Cutworms and Seedcorn maggots: Some cutworm feeding was noted on soybeans in the Dugald area, and minor damage to dry beans by seedcorn maggots was noted in the Westbourne area. One of the first signs of seedcorn maggot feeding is often plants that start to look like they are wilting, or bare patches in a field. Seedcorn maggots are a legless fly larva and can often be found in the seeds or tunneling in the lower stem.


Seedcorn maggot larvae


Surveys and Forecasts

Alfalfa weevil: Weekly monitoring of alfalfa weevil levels is being conducted by Brent Elliott (MAFRI’s horticulture and forage crop entomologist). Brent reports that so far larvae are still small, mainly first and second instars, and damage to alfalfa remains fairly minimal. Updates on alfalfa weevil and other insects in forage crops are posted weekly at:

Diamondback moth: Highest counts of adults in pheromone baited traps are from the eastern part of the province:

Location of trap

Recent Count

Total count since early-May






















The highest single week count is still the 137 near Dugald 2 weeks ago.
The highest count from Central Manitoba is 135 from a trap near Oakville.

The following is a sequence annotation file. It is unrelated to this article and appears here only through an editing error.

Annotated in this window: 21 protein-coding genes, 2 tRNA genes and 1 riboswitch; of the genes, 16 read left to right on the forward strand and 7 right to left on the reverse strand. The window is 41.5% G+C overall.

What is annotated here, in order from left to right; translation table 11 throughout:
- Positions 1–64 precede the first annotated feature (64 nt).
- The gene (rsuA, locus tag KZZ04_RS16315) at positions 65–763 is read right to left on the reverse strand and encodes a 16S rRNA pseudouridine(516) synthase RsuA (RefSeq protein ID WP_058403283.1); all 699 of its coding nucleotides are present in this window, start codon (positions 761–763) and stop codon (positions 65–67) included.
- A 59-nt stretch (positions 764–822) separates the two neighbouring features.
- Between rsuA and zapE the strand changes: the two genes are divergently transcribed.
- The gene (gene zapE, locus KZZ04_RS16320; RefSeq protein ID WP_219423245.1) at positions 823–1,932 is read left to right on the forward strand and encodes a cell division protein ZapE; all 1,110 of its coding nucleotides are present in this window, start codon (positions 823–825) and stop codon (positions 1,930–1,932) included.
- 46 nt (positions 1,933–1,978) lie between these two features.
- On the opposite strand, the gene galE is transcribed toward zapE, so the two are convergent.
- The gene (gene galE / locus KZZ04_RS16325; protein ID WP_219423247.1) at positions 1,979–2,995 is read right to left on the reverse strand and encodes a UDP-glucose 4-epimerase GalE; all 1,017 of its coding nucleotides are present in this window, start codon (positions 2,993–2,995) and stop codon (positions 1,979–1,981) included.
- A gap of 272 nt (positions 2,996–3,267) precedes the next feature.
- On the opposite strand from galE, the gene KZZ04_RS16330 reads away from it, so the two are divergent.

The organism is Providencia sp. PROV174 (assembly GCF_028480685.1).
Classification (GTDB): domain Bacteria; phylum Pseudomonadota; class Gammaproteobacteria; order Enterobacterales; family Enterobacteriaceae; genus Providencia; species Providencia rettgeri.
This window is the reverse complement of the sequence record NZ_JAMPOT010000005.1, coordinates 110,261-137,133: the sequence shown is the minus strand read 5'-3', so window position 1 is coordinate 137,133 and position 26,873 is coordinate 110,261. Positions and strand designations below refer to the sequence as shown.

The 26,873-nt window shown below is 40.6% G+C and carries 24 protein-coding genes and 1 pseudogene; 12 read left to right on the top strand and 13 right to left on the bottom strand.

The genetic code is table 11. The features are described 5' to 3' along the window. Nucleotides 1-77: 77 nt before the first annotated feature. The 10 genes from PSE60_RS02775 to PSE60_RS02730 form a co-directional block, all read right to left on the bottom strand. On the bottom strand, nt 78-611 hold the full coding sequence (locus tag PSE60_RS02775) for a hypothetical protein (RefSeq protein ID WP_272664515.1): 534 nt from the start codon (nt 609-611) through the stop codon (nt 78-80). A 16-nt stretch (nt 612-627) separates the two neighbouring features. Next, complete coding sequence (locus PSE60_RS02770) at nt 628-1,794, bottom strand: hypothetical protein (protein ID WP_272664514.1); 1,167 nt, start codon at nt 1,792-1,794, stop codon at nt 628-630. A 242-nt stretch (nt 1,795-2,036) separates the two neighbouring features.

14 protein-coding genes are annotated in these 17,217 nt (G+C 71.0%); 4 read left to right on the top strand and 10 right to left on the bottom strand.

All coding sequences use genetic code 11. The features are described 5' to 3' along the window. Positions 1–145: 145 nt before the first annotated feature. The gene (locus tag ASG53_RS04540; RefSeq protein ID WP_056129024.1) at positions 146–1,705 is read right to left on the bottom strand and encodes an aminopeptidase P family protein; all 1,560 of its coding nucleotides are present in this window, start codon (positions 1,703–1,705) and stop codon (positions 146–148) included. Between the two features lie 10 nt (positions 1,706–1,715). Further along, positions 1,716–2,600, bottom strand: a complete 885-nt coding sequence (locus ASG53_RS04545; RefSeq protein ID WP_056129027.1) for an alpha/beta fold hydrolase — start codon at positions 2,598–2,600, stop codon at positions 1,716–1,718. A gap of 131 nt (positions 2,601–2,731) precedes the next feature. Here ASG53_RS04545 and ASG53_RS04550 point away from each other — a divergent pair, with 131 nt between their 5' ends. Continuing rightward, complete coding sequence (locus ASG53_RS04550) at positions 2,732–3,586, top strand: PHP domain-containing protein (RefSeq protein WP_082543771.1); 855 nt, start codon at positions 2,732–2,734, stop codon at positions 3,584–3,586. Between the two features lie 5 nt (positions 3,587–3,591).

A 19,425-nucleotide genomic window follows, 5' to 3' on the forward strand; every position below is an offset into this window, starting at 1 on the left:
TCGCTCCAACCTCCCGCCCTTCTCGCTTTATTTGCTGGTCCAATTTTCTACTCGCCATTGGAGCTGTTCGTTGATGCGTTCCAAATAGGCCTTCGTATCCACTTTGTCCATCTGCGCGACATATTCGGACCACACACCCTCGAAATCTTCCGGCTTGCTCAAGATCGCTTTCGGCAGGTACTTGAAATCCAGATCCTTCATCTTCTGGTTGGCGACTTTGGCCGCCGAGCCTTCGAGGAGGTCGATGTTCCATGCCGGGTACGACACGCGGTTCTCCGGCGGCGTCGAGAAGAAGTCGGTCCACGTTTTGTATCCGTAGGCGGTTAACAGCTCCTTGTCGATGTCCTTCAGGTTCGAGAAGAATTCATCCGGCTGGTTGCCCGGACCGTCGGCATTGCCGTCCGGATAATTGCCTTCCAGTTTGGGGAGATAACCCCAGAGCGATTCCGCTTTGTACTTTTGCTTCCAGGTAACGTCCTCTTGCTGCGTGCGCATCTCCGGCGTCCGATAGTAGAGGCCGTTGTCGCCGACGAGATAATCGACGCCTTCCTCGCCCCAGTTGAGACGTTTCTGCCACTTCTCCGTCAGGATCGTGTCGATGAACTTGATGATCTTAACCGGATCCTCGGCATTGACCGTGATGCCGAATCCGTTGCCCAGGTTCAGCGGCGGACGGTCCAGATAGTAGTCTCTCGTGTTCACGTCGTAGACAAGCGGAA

The highest count from western Manitoba is 107 from as trap near Griswold.

So far no high populations of diamondback moth larvae have been found or reported. It is not a given that because trap counts detect a lot of adults have blown into an area that there will also be a lot of larvae to follow. We have had years before where high counts of adults did not result in significant numbers of larvae.

Factors such as weather and natural enemies can regulate the population. A parasitic wasp known as Diadegma is one the natural enemies can be quite effective at regulating diamondback moth numbers. Collections of diamondback from Alberta this year also included Diadegma. We will try to get some measure of Diadegma levels in Manitoba as well.

It is important that monitoring for diamondback moth larvae be an important part of canola crop scouting this summer, particularly in eastern Manitoba. But do not make assumptions on larval levels or plan management options based on the trap counts for adults. The best course of action for now is to keep monitoring and let the management occur for free if possible. If any fields are found to contain high levels of diamondback moth larvae, please alert myself or a nearby Farm Production Advisor so we can provide alert in future Manitoba Insect and Disease Updates of any regions where high larval counts are starting to appear.

A reminder that traps for monitoring adults of diamondback moth can now be removed. We now have the information that we need from these traps.

Data for the diamondback moth monitoring program is updated at the beginning of every week on the MAFRI website at: Diamondback Moth Forecasting Program

Bertha Armyworm Monitoring: Counts for bertha armyworm adults are still very low. The highest counts so far are 8 in Morris and 6 in Dominion City. We are likely still in the early stages of emergence.

Data for the bertha armyworm monitoring program is updated at the beginning of every week on the MAFRI website at: Bertha Armyworm Monitoring Program